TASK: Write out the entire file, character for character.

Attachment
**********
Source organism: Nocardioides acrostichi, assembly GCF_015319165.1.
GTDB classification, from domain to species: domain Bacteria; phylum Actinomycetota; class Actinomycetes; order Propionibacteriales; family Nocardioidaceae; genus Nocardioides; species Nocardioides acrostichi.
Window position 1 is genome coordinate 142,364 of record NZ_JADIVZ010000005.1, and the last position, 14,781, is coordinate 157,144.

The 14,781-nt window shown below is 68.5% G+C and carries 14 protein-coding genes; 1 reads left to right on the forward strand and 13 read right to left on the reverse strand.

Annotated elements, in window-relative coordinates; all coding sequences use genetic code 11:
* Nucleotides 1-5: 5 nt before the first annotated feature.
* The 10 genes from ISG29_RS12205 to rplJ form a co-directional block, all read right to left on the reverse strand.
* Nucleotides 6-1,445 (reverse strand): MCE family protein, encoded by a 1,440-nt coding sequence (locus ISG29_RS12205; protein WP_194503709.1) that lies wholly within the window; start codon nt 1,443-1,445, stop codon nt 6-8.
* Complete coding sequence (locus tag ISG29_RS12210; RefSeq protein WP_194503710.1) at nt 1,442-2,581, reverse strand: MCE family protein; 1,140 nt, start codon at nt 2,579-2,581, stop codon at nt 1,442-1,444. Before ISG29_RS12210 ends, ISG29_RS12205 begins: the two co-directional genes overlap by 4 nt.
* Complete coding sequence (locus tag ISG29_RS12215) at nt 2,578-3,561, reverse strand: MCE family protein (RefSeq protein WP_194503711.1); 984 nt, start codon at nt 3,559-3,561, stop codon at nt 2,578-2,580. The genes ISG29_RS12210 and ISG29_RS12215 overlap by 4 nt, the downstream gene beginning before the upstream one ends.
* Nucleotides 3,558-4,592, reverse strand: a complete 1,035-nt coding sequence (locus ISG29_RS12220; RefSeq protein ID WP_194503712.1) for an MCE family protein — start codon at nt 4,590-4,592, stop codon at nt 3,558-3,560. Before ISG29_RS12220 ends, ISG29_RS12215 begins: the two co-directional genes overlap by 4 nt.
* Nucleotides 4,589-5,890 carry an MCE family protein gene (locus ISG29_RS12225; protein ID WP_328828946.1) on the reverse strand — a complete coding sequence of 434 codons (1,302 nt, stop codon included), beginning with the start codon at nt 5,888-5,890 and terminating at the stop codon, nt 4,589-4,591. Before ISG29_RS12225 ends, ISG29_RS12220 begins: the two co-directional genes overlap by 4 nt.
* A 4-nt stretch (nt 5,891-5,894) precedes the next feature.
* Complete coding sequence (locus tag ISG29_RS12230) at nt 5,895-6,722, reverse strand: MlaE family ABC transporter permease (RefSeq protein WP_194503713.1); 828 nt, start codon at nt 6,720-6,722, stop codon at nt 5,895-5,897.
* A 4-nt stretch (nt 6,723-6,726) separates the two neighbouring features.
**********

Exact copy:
Source organism: Nocardioides acrostichi, assembly GCF_015319165.1.
GTDB classification, from domain to species: domain Bacteria; phylum Actinomycetota; class Actinomycetes; order Propionibacteriales; family Nocardioidaceae; genus Nocardioides; species Nocardioides acrostichi.
Window position 1 is genome coordinate 142,364 of record NZ_JADIVZ010000005.1, and the last position, 14,781, is coordinate 157,144.

The 14,781-nt window shown below is 68.5% G+C and carries 14 protein-coding genes; 1 reads left to right on the forward strand and 13 read right to left on the reverse strand.

Annotated elements, in window-relative coordinates; all coding sequences use genetic code 11:
* Nucleotides 1-5: 5 nt before the first annotated feature.
* The 10 genes from ISG29_RS12205 to rplJ form a co-directional block, all read right to left on the reverse strand.
* Nucleotides 6-1,445 (reverse strand): MCE family protein, encoded by a 1,440-nt coding sequence (locus ISG29_RS12205; protein WP_194503709.1) that lies wholly within the window; start codon nt 1,443-1,445, stop codon nt 6-8.
* Complete coding sequence (locus tag ISG29_RS12210; RefSeq protein WP_194503710.1) at nt 1,442-2,581, reverse strand: MCE family protein; 1,140 nt, start codon at nt 2,579-2,581, stop codon at nt 1,442-1,444. Before ISG29_RS12210 ends, ISG29_RS12205 begins: the two co-directional genes overlap by 4 nt.
* Complete coding sequence (locus tag ISG29_RS12215) at nt 2,578-3,561, reverse strand: MCE family protein (RefSeq protein WP_194503711.1); 984 nt, start codon at nt 3,559-3,561, stop codon at nt 2,578-2,580. The genes ISG29_RS12210 and ISG29_RS12215 overlap by 4 nt, the downstream gene beginning before the upstream one ends.
* Nucleotides 3,558-4,592, reverse strand: a complete 1,035-nt coding sequence (locus ISG29_RS12220; RefSeq protein ID WP_194503712.1) for an MCE family protein — start codon at nt 4,590-4,592, stop codon at nt 3,558-3,560. Before ISG29_RS12220 ends, ISG29_RS12215 begins: the two co-directional genes overlap by 4 nt.
* Nucleotides 4,589-5,890 carry an MCE family protein gene (locus ISG29_RS12225; protein ID WP_328828946.1) on the reverse strand — a complete coding sequence of 434 codons (1,302 nt, stop codon included), beginning with the start codon at nt 5,888-5,890 and terminating at the stop codon, nt 4,589-4,591. Before ISG29_RS12225 ends, ISG29_RS12220 begins: the two co-directional genes overlap by 4 nt.
* A 4-nt stretch (nt 5,891-5,894) precedes the next feature.
* Complete coding sequence (locus tag ISG29_RS12230) at nt 5,895-6,722, reverse strand: MlaE family ABC transporter permease (RefSeq protein WP_194503713.1); 828 nt, start codon at nt 6,720-6,722, stop codon at nt 5,895-5,897.
* A 4-nt stretch (nt 6,723-6,726) separates the two neighbouring features.